Black Girl Pale

this defining of beauty in a euro-centric light has pillaged,

robbed, massacred any sense of esteem. any form of light in the eye of many a black girl.

she watches the al jazeera programme where the woman inside the television says, now that i am lighter all the men look at me. empty room. she sniggers. externalises dissatisfaction of how her own human anatomy parallels.

the mango seller on the side of road tells her, toka hapa, nyeusi siyo rangi nzuri, mchawi wewe (get out of here. black isn't a good colour, you witch) after she refuses to purchase his masala-dipped fruit. stiff bottom lip. she does not want him (and the universe) to realise that these words are already her mantra. detest for her exterior. late night tears for a riddance of her dark-chocolate infested vessel. her frustration at god.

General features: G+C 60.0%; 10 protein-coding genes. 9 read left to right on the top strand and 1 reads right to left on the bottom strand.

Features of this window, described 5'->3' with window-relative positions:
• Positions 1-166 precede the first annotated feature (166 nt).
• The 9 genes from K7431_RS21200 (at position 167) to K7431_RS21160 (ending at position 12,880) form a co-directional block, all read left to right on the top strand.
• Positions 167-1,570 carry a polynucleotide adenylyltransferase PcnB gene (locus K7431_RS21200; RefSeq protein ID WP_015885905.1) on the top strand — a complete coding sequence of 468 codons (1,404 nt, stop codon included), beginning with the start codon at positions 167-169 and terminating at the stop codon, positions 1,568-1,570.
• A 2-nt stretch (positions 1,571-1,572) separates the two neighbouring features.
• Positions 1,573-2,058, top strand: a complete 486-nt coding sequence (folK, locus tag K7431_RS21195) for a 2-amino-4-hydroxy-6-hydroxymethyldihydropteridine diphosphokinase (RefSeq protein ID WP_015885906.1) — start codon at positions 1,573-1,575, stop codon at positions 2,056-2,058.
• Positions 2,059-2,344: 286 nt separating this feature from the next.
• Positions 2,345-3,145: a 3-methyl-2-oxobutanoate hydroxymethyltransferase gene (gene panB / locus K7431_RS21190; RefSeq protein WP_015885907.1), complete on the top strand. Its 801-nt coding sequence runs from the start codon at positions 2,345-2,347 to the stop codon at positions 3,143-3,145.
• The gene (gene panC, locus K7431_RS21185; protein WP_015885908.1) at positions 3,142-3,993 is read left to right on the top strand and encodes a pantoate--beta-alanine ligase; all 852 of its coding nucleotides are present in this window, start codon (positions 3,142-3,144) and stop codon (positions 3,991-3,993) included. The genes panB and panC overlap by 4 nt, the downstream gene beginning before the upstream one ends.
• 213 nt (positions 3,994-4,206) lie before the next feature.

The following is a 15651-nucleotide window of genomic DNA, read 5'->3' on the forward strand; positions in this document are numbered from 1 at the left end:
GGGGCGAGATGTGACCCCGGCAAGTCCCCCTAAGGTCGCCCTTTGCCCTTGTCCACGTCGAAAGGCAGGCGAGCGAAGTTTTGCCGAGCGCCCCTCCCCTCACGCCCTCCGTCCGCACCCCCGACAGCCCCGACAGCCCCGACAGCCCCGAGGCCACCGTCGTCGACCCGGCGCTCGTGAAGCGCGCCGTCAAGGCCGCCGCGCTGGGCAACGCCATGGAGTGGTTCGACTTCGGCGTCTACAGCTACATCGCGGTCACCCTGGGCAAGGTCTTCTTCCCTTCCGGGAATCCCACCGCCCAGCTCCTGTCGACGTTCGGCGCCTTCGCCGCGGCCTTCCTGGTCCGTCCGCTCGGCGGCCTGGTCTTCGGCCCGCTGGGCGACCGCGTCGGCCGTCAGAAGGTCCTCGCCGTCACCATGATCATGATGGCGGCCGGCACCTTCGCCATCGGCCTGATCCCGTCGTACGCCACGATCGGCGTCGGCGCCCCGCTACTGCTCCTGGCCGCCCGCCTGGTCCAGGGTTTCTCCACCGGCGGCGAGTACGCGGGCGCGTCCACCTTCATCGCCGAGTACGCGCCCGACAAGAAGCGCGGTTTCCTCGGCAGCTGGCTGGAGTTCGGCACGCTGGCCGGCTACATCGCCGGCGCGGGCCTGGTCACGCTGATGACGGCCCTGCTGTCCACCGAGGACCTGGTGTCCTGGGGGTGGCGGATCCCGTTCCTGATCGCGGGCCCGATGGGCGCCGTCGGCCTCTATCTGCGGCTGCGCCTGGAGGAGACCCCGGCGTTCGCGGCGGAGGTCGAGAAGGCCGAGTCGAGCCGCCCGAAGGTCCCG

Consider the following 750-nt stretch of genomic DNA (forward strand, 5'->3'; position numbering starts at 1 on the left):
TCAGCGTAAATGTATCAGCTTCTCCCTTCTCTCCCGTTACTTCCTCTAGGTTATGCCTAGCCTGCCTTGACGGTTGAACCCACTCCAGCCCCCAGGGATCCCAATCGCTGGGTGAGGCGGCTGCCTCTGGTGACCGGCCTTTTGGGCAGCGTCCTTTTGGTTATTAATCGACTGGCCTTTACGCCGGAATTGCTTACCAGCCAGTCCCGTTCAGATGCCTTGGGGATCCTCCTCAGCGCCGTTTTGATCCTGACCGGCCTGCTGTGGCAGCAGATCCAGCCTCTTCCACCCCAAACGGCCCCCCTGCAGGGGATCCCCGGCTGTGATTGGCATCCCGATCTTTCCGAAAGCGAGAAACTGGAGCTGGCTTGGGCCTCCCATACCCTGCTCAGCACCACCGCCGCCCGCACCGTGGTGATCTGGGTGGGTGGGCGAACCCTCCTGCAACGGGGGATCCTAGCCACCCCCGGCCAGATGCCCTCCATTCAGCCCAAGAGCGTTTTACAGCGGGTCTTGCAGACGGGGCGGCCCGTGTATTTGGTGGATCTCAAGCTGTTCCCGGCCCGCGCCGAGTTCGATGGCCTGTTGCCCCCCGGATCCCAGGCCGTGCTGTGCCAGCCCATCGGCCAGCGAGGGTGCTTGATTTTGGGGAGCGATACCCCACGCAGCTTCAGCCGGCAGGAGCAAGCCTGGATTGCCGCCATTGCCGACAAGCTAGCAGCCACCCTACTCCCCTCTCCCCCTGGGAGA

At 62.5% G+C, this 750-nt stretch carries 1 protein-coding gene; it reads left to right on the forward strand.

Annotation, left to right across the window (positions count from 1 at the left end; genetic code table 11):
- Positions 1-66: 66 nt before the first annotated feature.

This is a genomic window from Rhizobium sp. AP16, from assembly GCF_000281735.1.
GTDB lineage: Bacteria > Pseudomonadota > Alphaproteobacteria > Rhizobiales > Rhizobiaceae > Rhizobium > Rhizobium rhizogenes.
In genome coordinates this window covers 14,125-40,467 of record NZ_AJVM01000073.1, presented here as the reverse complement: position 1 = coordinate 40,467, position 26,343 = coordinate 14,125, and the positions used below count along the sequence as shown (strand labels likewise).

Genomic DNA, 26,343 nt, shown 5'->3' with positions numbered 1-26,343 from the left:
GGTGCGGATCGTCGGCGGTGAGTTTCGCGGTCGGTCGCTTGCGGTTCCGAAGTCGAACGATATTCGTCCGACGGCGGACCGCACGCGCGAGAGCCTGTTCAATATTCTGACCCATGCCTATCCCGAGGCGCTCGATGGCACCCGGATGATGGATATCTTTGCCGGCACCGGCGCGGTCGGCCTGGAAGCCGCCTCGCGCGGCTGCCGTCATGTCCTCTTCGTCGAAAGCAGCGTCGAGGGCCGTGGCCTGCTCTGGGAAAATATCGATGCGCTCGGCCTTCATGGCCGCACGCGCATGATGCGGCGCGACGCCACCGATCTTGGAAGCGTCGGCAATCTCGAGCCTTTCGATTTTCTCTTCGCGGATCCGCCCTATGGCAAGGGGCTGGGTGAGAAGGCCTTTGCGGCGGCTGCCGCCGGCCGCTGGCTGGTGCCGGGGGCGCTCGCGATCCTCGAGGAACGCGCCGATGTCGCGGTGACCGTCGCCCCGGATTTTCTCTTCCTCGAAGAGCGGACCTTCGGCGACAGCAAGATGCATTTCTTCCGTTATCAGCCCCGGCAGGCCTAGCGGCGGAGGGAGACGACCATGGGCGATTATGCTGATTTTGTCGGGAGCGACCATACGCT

aunty halima gives birth to the skin lightening cream on the living room floor. remnants of blood, water, life. here is poison masquerading as a new lease of life. as convention. her mind does not jolt at the thought of this metamorphosis. a butterfly regressing into a caterpillar. unnatural noise. over the weeks, she begins not to resemble her lineage. her indian ocean blackness becomes lost in this shift. now, remains only a shelter riddled with holes and a lack of recognition.

she does not understand that her existence in itself is an act of non-conformism. a fateful rejection of the narrative. a revolution. she did not see the moon align itself to her essence when her blackness graced 18 years ago. she deserves to replace the dead white men clinging onto the walls of every gallery. their prayers for her subservience and their cheer-leading of her self-hatred erode the edges of the portraits in which they now reside. a colonised space. the minds they have detonated.

she is art personified,
poetry elongated,
honey dripping.

by Leyla Ahmed